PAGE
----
N.C. Racial Justice Act Timeline

posted in: Uncategorized | 0

2009 The N.C. Racial Justice Act was adopted by the state legislature on a party-line vote, with Democrats in favor and Republicans opposed.

 

2010 In August, most people on North Carolina’s death row filed claims under the RJA, citing a study by researchers at Michigan State University showing statewide racial disparities in charging, sentencing, and jury selection decisions in capital cases tried in North Carolina between 1990-2010.

After the November elections, the Republicans took control of both houses of the General Assembly.

 

2012 The first evidentiary hearing in the state on an RJA claim is held in the case of Cumberland County’s Marcus Robinson. Following a two-week hearing, Chief Resident Superior Court Judge Gregory A. Weeks entered an order vacating Robinson’s death sentence and resentencing him to life imprisonment without the possibility of parole. Judge Weeks found that prosecutors struck African-American citizens from juries at over twice the rate that they struck white citizens. Judge Weeks also determined that prosecutors in Cumberland County and around the state had engaged in intentional discrimination against African-American jurors.

Just months after the Robinson decision, the newly-GOP-controlled General Assembly amended and narrowed the RJA.

Later that fall, a second RJA hearing was held in Cumberland County in the cases of three more people on death row: Quintel Augustine, Tilmon Golphin, and Christina Walters. Judge Weeks again ruled race was a significant factor in prosecutors’ peremptory strike decisions and that prosecutors had engaged in intentional discrimination against African-American citizens. He resentenced all three defendants to life imprisonment without the possibility of parole. Among Judge Weeks’ findings were that prosecutors used a “cheat sheet” of manufactured answers to justify striking African-American citizens from juries, and that they wrote racially-charged notes about potential black jurors, such as “blk wino – drugs” or being from a “respectable blk family” or from a “blk/high drug” area.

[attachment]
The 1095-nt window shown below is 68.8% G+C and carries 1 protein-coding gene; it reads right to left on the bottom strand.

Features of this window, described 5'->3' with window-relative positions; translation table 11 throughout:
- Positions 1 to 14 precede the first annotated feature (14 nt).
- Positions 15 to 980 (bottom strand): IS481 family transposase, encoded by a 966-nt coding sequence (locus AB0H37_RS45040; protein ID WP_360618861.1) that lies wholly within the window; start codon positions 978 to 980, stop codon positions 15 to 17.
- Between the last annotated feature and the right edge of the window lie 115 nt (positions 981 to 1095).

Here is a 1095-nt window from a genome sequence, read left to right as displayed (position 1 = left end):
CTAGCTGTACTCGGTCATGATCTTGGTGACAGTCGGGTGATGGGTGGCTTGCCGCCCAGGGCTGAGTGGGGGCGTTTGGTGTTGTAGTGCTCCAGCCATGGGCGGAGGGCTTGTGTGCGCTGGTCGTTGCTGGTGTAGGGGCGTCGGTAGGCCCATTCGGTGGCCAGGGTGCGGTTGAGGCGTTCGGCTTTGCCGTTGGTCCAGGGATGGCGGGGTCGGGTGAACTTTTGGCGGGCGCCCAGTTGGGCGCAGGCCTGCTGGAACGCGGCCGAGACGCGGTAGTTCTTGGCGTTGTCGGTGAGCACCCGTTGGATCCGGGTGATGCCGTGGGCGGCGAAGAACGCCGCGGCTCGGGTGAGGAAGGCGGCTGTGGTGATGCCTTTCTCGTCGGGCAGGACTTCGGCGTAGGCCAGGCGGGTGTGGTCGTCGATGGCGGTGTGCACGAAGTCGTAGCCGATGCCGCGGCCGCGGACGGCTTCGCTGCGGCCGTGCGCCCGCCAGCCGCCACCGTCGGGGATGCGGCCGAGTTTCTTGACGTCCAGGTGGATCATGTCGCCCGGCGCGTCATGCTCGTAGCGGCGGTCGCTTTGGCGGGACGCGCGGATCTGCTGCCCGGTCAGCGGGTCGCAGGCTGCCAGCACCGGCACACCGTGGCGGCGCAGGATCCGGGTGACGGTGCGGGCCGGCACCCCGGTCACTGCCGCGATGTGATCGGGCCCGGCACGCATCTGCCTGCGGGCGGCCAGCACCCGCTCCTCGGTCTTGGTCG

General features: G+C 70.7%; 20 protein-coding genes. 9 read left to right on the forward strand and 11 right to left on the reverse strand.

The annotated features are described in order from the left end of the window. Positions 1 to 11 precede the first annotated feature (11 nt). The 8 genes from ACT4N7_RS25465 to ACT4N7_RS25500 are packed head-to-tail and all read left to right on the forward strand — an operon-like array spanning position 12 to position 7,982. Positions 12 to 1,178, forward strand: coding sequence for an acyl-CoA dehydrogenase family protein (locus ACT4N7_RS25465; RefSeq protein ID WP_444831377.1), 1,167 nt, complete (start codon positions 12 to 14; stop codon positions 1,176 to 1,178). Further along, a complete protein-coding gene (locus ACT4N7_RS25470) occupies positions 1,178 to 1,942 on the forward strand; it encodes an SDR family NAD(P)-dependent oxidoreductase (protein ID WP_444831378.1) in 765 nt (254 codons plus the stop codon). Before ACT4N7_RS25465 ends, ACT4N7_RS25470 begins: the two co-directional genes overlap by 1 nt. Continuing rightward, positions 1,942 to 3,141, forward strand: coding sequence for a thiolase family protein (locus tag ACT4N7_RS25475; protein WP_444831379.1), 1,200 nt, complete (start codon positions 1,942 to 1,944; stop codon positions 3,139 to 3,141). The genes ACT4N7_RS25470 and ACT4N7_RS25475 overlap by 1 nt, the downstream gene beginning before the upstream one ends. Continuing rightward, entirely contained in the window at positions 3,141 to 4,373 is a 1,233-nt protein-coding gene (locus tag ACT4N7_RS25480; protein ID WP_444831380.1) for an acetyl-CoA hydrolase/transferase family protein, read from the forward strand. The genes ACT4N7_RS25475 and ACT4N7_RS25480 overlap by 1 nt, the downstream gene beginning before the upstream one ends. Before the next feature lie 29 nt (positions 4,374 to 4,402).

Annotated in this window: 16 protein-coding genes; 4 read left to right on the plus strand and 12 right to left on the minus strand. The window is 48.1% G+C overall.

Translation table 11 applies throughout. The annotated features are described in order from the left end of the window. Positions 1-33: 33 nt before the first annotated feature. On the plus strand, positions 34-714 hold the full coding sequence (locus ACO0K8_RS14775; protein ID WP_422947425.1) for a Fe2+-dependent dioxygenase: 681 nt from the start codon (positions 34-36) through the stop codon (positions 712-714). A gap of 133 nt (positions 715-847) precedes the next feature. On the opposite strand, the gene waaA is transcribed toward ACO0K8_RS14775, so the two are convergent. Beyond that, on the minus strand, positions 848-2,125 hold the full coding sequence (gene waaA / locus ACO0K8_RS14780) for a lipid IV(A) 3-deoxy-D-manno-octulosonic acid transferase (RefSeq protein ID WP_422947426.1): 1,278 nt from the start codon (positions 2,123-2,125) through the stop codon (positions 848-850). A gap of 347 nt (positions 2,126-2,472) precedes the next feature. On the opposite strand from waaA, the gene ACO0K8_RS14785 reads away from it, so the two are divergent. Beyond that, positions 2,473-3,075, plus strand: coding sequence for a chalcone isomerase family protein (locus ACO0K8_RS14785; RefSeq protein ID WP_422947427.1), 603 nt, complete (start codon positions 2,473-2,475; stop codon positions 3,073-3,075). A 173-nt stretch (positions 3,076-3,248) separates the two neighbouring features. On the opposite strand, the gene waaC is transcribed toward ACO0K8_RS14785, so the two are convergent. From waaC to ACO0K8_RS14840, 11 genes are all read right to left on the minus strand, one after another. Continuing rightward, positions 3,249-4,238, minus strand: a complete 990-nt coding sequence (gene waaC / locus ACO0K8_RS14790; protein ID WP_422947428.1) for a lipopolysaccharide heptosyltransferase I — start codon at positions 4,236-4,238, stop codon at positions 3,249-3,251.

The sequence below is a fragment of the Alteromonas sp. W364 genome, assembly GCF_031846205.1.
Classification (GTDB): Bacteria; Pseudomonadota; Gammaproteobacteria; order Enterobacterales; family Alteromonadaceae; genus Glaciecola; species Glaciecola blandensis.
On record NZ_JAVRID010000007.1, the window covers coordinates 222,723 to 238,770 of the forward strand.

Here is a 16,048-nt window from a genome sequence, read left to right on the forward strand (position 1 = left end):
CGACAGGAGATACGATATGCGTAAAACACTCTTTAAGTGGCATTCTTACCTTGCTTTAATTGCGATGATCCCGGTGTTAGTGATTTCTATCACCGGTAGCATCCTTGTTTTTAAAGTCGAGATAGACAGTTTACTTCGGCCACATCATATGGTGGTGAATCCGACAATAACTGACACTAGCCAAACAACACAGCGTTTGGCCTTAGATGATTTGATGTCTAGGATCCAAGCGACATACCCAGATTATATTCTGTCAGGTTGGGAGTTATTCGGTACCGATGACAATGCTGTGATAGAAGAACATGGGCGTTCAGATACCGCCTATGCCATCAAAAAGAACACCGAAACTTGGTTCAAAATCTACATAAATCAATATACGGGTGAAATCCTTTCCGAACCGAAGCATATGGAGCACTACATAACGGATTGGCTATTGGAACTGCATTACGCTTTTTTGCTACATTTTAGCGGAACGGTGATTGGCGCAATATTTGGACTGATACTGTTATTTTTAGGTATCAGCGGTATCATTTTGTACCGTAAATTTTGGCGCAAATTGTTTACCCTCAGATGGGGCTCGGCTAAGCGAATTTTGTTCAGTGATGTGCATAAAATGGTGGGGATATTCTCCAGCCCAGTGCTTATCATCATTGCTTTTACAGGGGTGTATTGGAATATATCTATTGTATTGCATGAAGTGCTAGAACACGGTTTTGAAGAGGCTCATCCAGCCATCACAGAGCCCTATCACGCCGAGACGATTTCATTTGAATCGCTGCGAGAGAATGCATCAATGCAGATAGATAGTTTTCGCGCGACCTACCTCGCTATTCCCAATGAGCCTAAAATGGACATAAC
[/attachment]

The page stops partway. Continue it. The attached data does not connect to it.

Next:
2013 In March, the State appealed Judge Weeks’ decisions in all of the Cumberland County RJA cases.

In June, the General Assembly repealed the RJA.

 

2015 In December, the North Carolina Supreme Court remanded the cases of the four Cumberland County defendants to the trial court. The Supreme Court found no specific problem with Judge Weeks’ determinations about prosecutors’ improper use of race in jury selection, but instead found that the prosecution should have been given more time to prepare its own statistical study and that the consolidated RJA case should not have combined the cases of three defendants into one hearing.

 

2016 In March, the North Carolina Supreme Court granted petitions for certiorari review in two capital cases where RJA motions were filed, but never heard in court. These cases raise the question of whether the repeal of the RJA can be applied retroactively to void claims filed prior to the repeal. The defendants in these two Iredell County cases are Rayford Burke and Andrew Ramseur.

In November, a superior court judge heard oral argument in the Cumberland County cases on the question of whether the RJA motions that previously resulted in Judge Weeks imposing life-without-parole sentences should be dismissed based on the General Assembly’s repeal of the RJA.

 

2017 In January, the superior court dismissed the RJA motions of the four Cumberland defendants.

In May, the four sought review in the North Carolina Supreme Court.

 

2018 In March, the Court granted review in the four Cumberland cases.

In July, the Cumberland defendants filed their opening briefs in the state supreme court, along with supporting amicus briefs from groups including the NAACP Legal Defense Fund, the NAACP of North Carolina, NC Association of Black Lawyers, prominent civil rights advocates, and a coalition of former prosecutors.

 

2019 On August 26 and 27, the Supreme Court of North Carolina will convene oral argument in the cases of the Cumberland 4 and Iredell 2.